By Themrise Khan
And so it ends. The world’s most feared man is dead. Or so we are told.
The news Pakistan woke up to Monday morning was something most of us never thought would happen. Osama bin Laden had already transgressed into terrorist mythology many years earlier, including being the very mortal victim of renal failure some years ago.
The world is rife with jubilation, while Pakistan sits in a state of shock.
Why? Take the hiding place. Abbottabad? Seriously? Bin Laden’s compound was situated just 800 meters from the most prestigious (not to mention heavily guarded) military school in the country - with more than 100,000 active and retired military personnel? How on earth could it be possible? Like one friend remarked: “there goes the cave theory.”
With the release of an official statement by Pakistan’s Foreign Office, that the operation was conducted by US forces without any Pakistani involvement, the shock gradually began turning into a state of denial. So did our government know about it beforehand or not? Did we just quietly sit back and let the US do what they do best?
But as the days tick by, denial is gradually turning into one of betrayal. Betrayal of the not just the Pakistani people by its own government and military, but by the Americans as well. It was bad enough that the world saw us as “terrorists” for the last ten years. Now they just wont be able to think of us as anything else. Especially since we apparently, didn’t have anything to do with it!
But if there was any event that had the makings of a conspiracy theory, it’s this one. And that is what is fuelling Pakistanis at the moment. And understandably so. From the location, to the action, to the conclusion (dumping a body into the ocean according to Islamic practices?), every element of this tale defies any logical analysis that has thus far been presented about bin Laden and his whereabouts.
What is unbelievable in this fairly bizarre saga, is not that an operation of such a scale actually took place without anyone knowing of it. The point of espionage and covert operations are exactly that. Neither is it hard to believe that such intelligence existed for many months and possibly both countries were aware of it. Planning an attack like this would obviously take a great deal of preparation and Pakistan could well have been trying to protect its “interests” by turning a blind eye.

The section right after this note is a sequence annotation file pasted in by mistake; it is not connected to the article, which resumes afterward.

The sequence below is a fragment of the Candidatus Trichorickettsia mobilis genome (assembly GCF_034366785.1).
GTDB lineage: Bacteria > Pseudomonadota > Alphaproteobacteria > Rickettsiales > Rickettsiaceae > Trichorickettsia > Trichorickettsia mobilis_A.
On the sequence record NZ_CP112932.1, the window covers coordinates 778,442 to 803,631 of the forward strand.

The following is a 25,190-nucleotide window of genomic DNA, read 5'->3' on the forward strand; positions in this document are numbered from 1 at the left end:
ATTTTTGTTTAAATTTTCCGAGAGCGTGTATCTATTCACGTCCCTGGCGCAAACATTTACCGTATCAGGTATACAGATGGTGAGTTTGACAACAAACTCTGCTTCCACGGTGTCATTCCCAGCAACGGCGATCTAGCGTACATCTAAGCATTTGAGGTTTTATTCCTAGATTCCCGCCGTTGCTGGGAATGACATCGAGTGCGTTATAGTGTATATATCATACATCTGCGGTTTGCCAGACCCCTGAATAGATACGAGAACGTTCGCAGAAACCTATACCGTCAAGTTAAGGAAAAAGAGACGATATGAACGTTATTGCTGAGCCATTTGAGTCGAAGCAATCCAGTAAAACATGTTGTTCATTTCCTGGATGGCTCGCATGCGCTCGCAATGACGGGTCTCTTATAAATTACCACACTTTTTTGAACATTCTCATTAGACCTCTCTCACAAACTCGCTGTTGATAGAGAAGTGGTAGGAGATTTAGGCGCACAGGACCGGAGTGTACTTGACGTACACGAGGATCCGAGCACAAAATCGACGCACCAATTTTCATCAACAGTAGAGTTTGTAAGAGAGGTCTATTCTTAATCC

What is unbelievable and a matter of great shame for us, is the fact that everyone who has thus far accused Pakistan of harbouring terrorists, is now spot on. I can picture fingers wagging saying, “told you so”.
Even many die-hard critics of the government were in agreement that the al-Qaeda leader was probably not in Pakistan, or at least not anywhere habitable - or in a densely-populated urban area. Now, they too stand stunned in silence. The implications of this fact alone, is perhaps more dangerous for Pakistan than the threat of militant reactions to bin Laden’s death.
If it is true that the US kept the operation and existence of bin Laden from the Pakistani government, its intelligence and military, then that is clear proof that either one or all three of these institutions were seen as colluding to the interests of the militants. If, on the other hand, the military and government were aware of the whereabouts of bin Laden but kept denying it, then that is clear proof that a government lied to its own people. In either case, the Pakistani people stand to inherit a huge trust deficit from their leaders.
Surprisingly so, despite threats already being slung at the Pakistani military, government and at the American establishment, the retaliation that is expected, is not so much physical violence, although that threat is very real.
More so, it is the threat of a falling out of power between the Pakistani military and its civilian establishment over how this event was orchestrated and conducted. It is the internal strife between the Pakistani military, ruling political parties and the opposition that will now be at centre-stage as the outside world celebrates.
Who in our establishment, will take responsibility for this, is the biggest question on the national agenda. And who will apologize to us for embarrassing us as a nation, beyond all doubt?
We will never know the truth of this story. We will never see a body and even if we do, we will never know if it was real. Unless bin Laden walks back from the grave and into a downtown shopping mall somewhere in Wisconsin or Karachi, he is to all intents and purposes, dead.
But in reality, this awe-inspiring notion means little to people in Pakistan. The damage to the nation was already done many years ago and continues unabated. Thousands of Pakistanis have lost their lives in terrorist acts, tens of times more than those who died on September 11. Our war is endless, with or without bin Laden. He just planted the seed, we bear the fruit.
The nightmare seems to have ended for many across the world. For Pakistan it has only just begun.